Germination tests were performed under greenhouse conditions with natural light and the average temperature of 36 ± 2 °C to study the effect of magnetized water on maize seed germination and emergence. Saline water of 1,500 ppm was prepared in the laboratory by adding NaCl. Before applying to the plants, for the magnetized treatments, irrigation water was treated with a 1,500 mT magnetic field with 5 circulations. The water flow rate was 3 litres per minute (lpm). The magnetic field was produced just before the flow outlet using four pairs of neodymium block magnets, fixed to a wooden frame, with 25 mm distance between pairs. Each magnet measured 45 mm long, 5 mm high and 35 mm wide and a 60 cm pipe length was in contact with the magnets. A schematic design of the magnetic device is shown in Figure 1. The strength of the magnetic field was measured along the longitudinal direction of the pipe with the help of a magnetic flux meter and the maximum magnetic intensity was observed in the center of the entire length of the pipe and the minimum magnetic intensity was observed at the edge of the magnets. The mean parameter values, including EC, pH, N, P, K, Ca2+ and Mg2+, of different water types are presented in Table 2. Uniform size seeds were used for the germination test. Seeds were soaked in magnetized water for 24 hours and 30 seeds were placed in a grid of 3 × 4 cm with uniform intervals and sown at a uniform depth of 20 mm in every pot with the help of marked stick. A measured volume of 500 ml of the different irrigation water types with or without magnetic treatment was applied in specified pots soon after sowing. Maize seeds were grown in pots for 15 days. The number of seedlings which emerged was counted on a daily basis in each pot during the entire duration of the study to determine the germination rate and emergence percentage. The emergence of seedlings was completed within 15 days of sowing.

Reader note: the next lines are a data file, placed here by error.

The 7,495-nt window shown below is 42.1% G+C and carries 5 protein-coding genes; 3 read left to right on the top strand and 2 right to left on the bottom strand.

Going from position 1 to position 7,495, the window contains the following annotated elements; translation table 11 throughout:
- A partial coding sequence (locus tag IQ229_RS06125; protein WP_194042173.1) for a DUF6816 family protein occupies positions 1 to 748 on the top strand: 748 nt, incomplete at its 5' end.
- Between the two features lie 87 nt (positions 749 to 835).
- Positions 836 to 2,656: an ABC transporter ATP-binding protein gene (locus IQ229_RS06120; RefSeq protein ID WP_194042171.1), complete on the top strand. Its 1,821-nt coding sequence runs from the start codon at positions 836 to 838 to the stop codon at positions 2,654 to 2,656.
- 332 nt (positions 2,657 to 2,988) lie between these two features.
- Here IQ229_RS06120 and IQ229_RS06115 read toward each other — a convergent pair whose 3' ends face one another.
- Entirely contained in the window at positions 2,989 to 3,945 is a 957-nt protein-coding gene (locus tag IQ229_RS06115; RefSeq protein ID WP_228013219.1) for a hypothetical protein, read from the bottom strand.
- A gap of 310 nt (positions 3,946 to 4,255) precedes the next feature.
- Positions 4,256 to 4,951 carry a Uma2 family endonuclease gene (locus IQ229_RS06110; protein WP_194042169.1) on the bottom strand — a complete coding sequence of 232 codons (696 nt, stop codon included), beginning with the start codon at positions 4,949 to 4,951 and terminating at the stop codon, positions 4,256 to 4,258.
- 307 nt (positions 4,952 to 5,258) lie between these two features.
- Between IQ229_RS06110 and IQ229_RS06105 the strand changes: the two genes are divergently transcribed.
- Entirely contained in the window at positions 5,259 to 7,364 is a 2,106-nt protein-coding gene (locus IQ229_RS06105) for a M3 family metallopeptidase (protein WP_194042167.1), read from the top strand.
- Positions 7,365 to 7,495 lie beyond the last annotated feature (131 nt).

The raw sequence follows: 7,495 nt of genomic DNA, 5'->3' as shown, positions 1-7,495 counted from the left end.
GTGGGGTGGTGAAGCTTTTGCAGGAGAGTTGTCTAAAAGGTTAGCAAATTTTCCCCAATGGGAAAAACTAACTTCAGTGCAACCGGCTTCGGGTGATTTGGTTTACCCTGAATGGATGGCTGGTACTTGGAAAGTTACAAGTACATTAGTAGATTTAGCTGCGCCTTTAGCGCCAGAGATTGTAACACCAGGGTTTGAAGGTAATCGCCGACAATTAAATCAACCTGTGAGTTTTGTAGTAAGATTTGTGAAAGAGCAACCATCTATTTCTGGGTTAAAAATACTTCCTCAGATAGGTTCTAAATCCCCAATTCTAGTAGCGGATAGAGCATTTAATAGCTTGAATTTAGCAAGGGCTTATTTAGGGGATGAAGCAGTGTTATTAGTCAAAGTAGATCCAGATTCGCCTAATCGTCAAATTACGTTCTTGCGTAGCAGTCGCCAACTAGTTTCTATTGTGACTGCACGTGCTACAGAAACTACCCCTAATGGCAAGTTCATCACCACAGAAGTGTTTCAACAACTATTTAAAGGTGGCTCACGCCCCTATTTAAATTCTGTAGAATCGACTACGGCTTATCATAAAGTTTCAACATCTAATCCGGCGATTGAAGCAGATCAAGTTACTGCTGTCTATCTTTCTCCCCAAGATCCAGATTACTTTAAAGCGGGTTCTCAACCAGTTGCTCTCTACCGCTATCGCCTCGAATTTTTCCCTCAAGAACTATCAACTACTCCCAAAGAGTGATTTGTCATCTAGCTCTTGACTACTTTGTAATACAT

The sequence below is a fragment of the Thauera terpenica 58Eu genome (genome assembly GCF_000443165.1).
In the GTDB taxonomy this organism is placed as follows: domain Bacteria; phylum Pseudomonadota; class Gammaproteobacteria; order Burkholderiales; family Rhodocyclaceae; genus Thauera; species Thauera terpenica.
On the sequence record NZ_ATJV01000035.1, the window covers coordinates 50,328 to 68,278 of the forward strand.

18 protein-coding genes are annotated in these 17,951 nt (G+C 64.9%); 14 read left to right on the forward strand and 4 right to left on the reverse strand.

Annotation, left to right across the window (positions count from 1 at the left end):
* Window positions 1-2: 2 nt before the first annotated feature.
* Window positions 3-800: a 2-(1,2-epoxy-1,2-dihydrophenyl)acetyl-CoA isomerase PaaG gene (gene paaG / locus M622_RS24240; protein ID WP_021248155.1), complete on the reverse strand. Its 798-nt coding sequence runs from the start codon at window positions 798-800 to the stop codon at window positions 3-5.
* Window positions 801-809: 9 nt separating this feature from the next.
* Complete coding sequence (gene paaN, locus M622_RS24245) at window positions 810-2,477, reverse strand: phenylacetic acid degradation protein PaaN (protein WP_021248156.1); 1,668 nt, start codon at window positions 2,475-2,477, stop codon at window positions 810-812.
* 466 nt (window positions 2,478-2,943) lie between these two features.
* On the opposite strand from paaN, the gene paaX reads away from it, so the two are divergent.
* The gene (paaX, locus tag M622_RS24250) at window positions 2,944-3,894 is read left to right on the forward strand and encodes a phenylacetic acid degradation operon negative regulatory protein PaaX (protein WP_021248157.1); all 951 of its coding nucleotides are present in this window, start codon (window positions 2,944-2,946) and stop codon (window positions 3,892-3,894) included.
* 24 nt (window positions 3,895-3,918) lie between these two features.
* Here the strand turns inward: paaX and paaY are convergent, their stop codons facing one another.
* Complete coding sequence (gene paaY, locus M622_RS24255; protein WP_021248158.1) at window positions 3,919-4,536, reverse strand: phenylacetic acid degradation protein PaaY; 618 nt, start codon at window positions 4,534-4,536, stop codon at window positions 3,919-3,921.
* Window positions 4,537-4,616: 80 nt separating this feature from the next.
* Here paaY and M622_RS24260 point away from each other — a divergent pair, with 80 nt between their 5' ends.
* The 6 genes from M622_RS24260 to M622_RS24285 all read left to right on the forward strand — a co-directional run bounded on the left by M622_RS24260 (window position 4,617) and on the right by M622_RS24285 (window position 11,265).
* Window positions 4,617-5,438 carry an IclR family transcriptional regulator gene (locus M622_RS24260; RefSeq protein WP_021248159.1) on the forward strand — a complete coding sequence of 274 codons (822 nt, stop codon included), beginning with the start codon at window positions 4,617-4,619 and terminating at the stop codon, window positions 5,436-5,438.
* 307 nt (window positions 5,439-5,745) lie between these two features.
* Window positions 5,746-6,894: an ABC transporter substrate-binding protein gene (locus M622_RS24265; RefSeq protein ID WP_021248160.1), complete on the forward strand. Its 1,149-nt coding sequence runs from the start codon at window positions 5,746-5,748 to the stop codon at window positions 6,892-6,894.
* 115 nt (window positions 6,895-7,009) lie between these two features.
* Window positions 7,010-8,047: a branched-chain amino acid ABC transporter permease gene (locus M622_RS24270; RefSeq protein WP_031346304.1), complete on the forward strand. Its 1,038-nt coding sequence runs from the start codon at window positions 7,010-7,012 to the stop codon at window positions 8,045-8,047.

Table 2